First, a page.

Story of the Middle Ages - S. B. Harding

Descendants of Charlemagne

Upon the death of Charlemagne, his Empire passed to his son Louis. This ruler is sometimes called "Louis the Pious," because he was so friendly to the Church; and sometimes "Louis the Good-natured," because he was so easy-going and allowed himself to be guided by his wife and his favorites. Under his weak rule the Empire lost much of the strength that it had possessed under Charlemagne.

After Louis's death, it was still further weakened. His sons had begun fighting for the kingdom even while their father lived. After his death they fought a great battle in which troops of all the Frankish lands took part. The old writers describe this as a terrible struggle,—more terrible than any since Attila and his Huns were driven back by the Romans and the Goths, or the Moors were defeated by Charles Martel. Those battles had been fought by the Christians against peoples who were not Christians; but now Christians fought against Christians, Franks against Franks.

"May the day of that battle be accursed!" wrote a writer who himself took part in the struggle. "May it never more be counted among the days of the year, but be wiped out from all remembrance! May it lack the light of the sun, and have neither dawning nor twilight! May that night also be accursed; that terrible night in which so many brave and skillful warriors met their deaths! Never was there a worse slaughter! Men fell in lakes of blood; and the garments of the dead whitened the whole field."



As a result of this battle, the three sons of Louis agreed to divide the kingdom among them. (1) Charles, the youngest son, got the western part, and this in course of time grew into the kingdom of France. (2) Ludwig, the second son, got the land lying east and north of the Rhine River and Alps Mountains; and this region in time became the kingdom of Germany. (3) Lothair, the eldest son, got Italy, and a long narrow strip which lay between Charles's portion on the West and Ludwig's portion on the East; and with it he received the title of Emperor. This "middle strip" was long and awkwardly shaped, and there was so little to bind the people together that it never grew into a permanent kingdom. Before many years had gone by, it passed into the hands of the rulers of France and Germany, and the only thing that remained to show its former rule was the name "Lotharingia" or "Lorraine," which is still given to the northern part of it.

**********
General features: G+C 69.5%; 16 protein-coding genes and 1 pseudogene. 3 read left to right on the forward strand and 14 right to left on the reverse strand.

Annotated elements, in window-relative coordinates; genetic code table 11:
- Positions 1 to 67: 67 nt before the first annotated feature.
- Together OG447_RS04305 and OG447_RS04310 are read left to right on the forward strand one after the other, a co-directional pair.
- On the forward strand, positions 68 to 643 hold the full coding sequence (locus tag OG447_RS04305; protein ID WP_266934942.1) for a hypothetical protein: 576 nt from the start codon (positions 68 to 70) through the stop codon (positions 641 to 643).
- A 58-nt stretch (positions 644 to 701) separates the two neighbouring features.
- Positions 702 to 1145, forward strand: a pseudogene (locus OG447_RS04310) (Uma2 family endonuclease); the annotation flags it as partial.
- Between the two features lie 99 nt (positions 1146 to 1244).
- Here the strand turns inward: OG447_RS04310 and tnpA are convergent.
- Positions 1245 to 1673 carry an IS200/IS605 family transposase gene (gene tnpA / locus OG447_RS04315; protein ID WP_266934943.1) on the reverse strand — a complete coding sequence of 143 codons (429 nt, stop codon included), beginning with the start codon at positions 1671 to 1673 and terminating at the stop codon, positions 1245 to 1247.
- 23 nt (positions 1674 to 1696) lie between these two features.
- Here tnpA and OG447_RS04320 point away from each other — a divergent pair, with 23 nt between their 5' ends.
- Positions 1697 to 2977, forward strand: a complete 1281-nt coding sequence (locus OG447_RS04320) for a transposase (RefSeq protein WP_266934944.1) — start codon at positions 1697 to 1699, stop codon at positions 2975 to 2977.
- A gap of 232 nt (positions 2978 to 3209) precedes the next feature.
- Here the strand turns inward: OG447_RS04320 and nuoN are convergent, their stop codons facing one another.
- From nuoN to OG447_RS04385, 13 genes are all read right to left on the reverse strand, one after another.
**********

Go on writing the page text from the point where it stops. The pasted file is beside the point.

This division of the kingdom tended, of course, to make the Frankish power weaker. Other things, too, contributed to this end. The Carolingian princes (as the descendants of Charles are called) were not nearly as strong rulers as their great forefather had been, and besides they continued the practice of dividing the kingdoms among all the sons whenever a king died. So the kingdoms grew ever smaller and weaker.

New enemies, moreover, had now arisen to trouble the land, and make the task of governing it more difficult. The Moors of Spain and Africa were going far into the heart of France and Italy in their search for plunder and slaves. On the North and West fleets of Viking ships, laden with fierce Northmen from Denmark and Norway, were landing upon the coast, or ascending in their light vessels far up the rivers, plundering, killing, and burning. And from the East the Hungarians—a new race, of close kin to the old Huns—were now advancing year after year up the Danube valley, into Germany, into Italy, into France, carrying everywhere terror and dismay.

Charles the Bald


Since the kings of this period were too weak to protect the land against attack, the people were obliged to look after their own defence. The result was that rich and powerful landowners began to build great gloomy towers and castles as a protection against these raids. In course of time every lofty hill-top, every cliff, every island in the great rivers, came to have a castle, where the lord and his followers might find protection against their enemies. There was now no power in the state either to protect or to punish its subjects; so these lords not only used their castles as a defence against the Hungarians and other enemies, but often themselves oppressed their neighbors. From their strongholds they would sally forth to misuse the peasants of the country around, or to plunder merchants travelling from town to town.

Everything was fallen into confusion; and it seemed as if the time told of in the Bible, when "every man did that which seemed good in his own eyes," had again come upon earth.